Rhizoctonia

From Wikipedia, the free encyclopedia
Jump to: navigation, search
Rhizoctonia
Rhizoctonia solani.jpg
Disease of cucumber caused by Rhizoctonia solani
Scientific classification
Kingdom: Fungi
Division: Basidiomycota
Subdivision: Agaricomycotina
Class: Agaricomycetes
Order: Cantharellales
Family: Ceratobasidiaceae
Genus: Rhizoctonia
DC.
Type species
Rhizoctonia solani
J.G. Kühn
Synonyms

Moniliopsis Ruhland

Rhizoctonia is a genus of anamorphic fungi in the order Cantharellales. Species do not produce spores, but are composed of hyphae and sclerotia (hyphal propagules) and are asexual states of fungi in the genus Thanatephorus. Rhizoctonia species are saprotrophic, but are also facultative plant pathogens, causing commercially important crop diseases. They are also endomycorrhizal associates of orchids. The genus name was formerly used to accommodate many superficially similar, but unrelated fungi.

Taxonomy[edit]

History[edit]

Rhizoctonia was introduced in 1815 by French mycologist Augustin Pyramus de Candolle for plant pathogenic fungi that produce both hyphae and sclerotia. "Rhizoctonia" means "root killer" and de Candolle's original species, Rhizoctonia crocorum (teleomorph Helicobasidium purpureum), is the causal agent of violet root rot of carrots and other root vegetables.[1] Subsequent authors added over 100 additional names to the genus, most of them plant pathogens bearing only a superficial resemblance to the type species.[2] Rhizoctonia thus became an artificial form genus comprising a diverse range of unrelated species.[3]

As part of a move towards a more natural classification of fungi, R.T. Moore proposed in 1987 that Rhizoctonia should be restricted to the type species and its relatives, with unrelated species moved to other genera.[4] Unfortunately, this meant that the best-known but unrelated species, Rhizoctonia solani (teleomorph Thanatephorus cucumeris), would have undergone a name change to Moniliopsis solani. To avoid this, it was subsequently proposed that R. solani should replace R. crocorum as the type species of Rhizoctonia. This proposal was passed and the type of Rhizoctonia is now conserved as R. solani under the International Code of Botanical Nomenclature.[5]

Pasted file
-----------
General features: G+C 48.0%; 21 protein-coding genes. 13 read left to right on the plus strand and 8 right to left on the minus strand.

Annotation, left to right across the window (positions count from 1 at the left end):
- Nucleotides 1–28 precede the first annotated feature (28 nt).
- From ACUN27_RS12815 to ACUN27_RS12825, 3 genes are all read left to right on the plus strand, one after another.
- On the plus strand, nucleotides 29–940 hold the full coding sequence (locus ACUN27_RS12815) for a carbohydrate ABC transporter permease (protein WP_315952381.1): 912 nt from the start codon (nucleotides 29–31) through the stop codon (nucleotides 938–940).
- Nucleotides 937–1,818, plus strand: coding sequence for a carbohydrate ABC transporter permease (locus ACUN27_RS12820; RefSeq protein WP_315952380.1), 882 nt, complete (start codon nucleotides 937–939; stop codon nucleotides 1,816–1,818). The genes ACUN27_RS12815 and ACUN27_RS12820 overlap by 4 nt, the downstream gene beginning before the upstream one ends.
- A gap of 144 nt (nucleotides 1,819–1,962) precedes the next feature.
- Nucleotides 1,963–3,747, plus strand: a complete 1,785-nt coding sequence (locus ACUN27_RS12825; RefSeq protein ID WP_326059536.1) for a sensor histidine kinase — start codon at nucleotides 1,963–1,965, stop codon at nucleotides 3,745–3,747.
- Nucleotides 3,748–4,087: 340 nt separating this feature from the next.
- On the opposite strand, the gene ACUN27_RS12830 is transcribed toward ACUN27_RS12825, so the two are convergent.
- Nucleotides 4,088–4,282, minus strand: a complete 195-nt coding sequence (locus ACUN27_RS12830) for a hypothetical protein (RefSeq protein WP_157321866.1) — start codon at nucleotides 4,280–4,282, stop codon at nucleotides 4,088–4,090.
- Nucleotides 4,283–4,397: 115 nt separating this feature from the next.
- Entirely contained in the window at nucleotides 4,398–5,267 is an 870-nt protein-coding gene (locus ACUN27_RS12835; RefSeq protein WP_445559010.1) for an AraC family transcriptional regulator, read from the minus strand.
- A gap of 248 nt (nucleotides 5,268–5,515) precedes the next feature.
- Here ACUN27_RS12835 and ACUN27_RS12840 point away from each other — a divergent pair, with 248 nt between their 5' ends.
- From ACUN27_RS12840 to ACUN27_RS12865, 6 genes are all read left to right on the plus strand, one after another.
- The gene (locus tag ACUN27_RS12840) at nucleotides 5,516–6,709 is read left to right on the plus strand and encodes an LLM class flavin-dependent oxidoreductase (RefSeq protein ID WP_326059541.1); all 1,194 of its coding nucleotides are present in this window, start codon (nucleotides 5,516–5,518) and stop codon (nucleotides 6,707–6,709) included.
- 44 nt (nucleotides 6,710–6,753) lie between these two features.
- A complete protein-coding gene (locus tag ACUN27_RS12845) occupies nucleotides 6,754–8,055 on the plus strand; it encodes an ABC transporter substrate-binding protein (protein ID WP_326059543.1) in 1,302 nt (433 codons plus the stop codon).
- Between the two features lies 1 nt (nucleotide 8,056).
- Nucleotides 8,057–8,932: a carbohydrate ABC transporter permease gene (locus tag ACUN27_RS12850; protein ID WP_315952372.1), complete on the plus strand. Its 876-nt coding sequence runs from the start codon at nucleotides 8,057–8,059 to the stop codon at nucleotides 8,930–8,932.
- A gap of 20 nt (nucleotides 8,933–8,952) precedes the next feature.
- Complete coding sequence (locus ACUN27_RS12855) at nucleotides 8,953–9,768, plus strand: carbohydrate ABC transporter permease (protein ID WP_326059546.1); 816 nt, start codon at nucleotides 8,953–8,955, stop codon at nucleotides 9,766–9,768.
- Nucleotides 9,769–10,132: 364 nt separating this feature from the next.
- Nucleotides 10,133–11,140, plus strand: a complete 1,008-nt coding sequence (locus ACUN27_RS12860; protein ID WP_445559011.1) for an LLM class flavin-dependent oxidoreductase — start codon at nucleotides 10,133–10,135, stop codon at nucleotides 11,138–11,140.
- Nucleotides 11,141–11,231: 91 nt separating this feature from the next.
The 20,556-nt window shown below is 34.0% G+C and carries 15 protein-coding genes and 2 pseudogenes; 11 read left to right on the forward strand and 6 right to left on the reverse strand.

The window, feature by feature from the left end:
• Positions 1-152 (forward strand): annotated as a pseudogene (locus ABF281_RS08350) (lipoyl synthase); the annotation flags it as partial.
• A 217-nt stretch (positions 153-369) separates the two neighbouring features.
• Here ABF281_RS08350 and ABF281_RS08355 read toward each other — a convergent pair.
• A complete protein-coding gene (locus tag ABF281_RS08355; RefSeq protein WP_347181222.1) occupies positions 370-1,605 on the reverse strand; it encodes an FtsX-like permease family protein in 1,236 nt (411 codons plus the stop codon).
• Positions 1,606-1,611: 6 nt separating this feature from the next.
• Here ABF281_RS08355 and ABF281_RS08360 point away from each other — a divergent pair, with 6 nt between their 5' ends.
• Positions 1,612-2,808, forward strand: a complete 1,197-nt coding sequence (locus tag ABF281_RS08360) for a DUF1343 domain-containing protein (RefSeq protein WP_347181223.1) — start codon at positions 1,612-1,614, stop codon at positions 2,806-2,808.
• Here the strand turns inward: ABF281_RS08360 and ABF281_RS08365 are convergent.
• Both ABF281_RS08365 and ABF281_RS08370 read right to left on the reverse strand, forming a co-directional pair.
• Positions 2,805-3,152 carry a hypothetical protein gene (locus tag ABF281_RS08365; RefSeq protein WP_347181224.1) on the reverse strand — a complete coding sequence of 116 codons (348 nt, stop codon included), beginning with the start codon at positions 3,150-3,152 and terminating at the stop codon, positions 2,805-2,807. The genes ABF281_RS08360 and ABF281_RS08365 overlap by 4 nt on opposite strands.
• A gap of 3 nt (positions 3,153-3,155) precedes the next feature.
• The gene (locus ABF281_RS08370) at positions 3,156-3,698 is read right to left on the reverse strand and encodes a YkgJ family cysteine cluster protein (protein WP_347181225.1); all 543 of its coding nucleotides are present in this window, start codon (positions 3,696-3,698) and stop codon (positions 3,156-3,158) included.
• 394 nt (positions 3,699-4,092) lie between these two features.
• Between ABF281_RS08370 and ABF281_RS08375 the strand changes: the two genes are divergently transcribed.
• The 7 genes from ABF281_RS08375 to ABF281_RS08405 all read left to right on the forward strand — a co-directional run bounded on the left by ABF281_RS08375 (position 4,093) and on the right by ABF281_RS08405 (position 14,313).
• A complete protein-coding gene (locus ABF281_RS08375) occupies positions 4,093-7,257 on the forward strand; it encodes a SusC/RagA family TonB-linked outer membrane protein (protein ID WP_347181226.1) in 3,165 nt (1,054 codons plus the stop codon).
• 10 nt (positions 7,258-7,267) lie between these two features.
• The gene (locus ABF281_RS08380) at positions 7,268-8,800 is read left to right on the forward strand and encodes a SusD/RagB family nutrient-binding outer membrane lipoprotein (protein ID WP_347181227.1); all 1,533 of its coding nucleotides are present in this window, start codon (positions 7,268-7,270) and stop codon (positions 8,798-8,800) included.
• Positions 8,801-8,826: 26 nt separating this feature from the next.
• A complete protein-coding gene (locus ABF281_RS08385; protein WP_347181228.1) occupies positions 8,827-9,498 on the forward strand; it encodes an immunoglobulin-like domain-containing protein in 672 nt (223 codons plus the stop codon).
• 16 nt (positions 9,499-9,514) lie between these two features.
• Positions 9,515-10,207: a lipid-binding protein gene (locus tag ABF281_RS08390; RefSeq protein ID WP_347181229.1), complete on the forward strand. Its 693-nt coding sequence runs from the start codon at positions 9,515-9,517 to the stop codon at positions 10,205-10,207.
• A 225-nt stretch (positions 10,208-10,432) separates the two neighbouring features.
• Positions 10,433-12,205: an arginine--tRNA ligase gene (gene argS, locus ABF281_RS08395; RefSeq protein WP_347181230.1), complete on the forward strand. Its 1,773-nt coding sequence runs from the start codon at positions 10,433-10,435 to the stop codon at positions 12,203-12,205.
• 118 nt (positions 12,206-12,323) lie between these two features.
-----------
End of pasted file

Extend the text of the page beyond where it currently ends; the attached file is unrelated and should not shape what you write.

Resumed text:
Current status[edit]

In its current sense, the genus is effectively restricted to the type species Rhizoctonia solani and its synonyms. The genus name is still, however, widely used in its old, artificial sense. Molecular research, based on cladistic analysis of DNA sequences, places Rhizoctonia within the family Ceratobasidiaceae.[6]

Redisposition of former species[edit]

A comprehensive survey and redisposition of species names in Rhizoctonia was published in 1994 by Andersen & Stalpers.[3] Only a few frequently used names are listed below. Many older names are of uncertain application or were never validly published, or both.[3]

Habitat and distribution[edit]

Species are saprotrophic, occurring in the soil and producing basidiocarps (fruit bodies of the Thanatephorus teleomorph) on dead stems and plant detritus. They are also opportunistic plant pathogens, with an almost unlimited host range, and have been isolated from orchid mycorrhiza. Distribution appears to be cosmopolitan.[8]

Economic importance[edit]

Rhizoctonia solani causes a wide range of commercially significant plant diseases. It is one of the fungi responsible for Brown patch (a turfgrass disease), damping off in seedlings, as well as black scurf of potatoes,[9] bare patch of cereals,[10] root rot of sugar beet,[11] belly rot of cucumber,[12] sheath blight of rice,[13] and many other pathogenic conditions.[8]

An efficient conversion of tryptophan to indole-3-acetic acid (IAA) and/or tryptophol can be achieved by some species in the genus Rhizoctonia.[14]

References[edit]

  1. ^ http://www.potato.org.uk/department/knowledge_transfer/pests_and_diseases/ref.html?item=29
  2. ^ a b c d e f http://www.indexfungorum.org/Names/Names.asp
  3. ^ a b c d e f g h i j k l Andersen TF, Stalpers JA. (1994). "A checklist of Rhizoctonia epithets". Mycotaxon 51: 437–457. 
  4. ^ Moore RT. (1987). "The genera of Rhizoctonia-like fungi". Mycotaxon 29: 91–99. 
  5. ^ International Code of Botanical Nomenclature, Appendix III http://ibot.sav.sk/icbn/main.htm
  6. ^ Moncalvo J-M et al. (2006). "The cantharelloid clade: dealing with incongruent gene trees and phylogenetic reconstruction methods". Mycologia 98 (6): 937–948. doi:10.3852/mycologia.98.6.937. PMID 17486970.  http://www.endophytes.org/teaching/advmycol/Cantherelloid.Moncalvo.pdf
  7. ^ Adams GC, Kropp BR. (1996). "Athelia arachnoidea, the sexual state of Rhizoctonia carotae, a pathogen of carrot in cold storage". Mycologia 88 (3): 459–472. doi:10.2307/3760886. JSTOR 3760886. 
  8. ^ a b Roberts P. (1999). Rhizoctonia-forming fungi. Kew: Royal Botanic Gardens. p. 239. ISBN 1-900347-69-5. 
  9. ^ Rhizoctonia disease of potato http://vegetablemdonline.ppath.cornell.edu/factsheets/Potato_Rhizoctonia.htm
  10. ^ Rhizoctonia root rot http://cbarc.aes.oregonstate.edu/rhizoctonia-root-rot-bare-patch
  11. ^ Rhizoctonia diseases of sugar beet http://www.uiweb.uidaho.edu/sugarbeet/Disease/rtdspnw.htm
  12. ^ Rhizoctonia disease of cucumber http://cuke.hort.ncsu.edu/cucurbit/cuke/dshndbk/br.html
  13. ^ Rhizoctonia sheath blight http://www.lsuagcenter.com/NR/rdonlyres/C93A494B-8105-4804-9DFA-81190EC3F68B/58166/pub3123ShealthBlightofRiceHIGHRES.pdf
  14. ^ Efficient Conversion of L-Tryptophan to Indole-3-Acetic Acid and/or Tryptophol by Some Species of Rhizoctonia. Toshiko Furukawa, Jinichiro Koga, Takashi Adachi, Kunihei Kishi and Kunihiko Syono, Plant Cell Physiol., 1996, volume 37, issue 7, pages 899-905 (abstract)

External links[edit]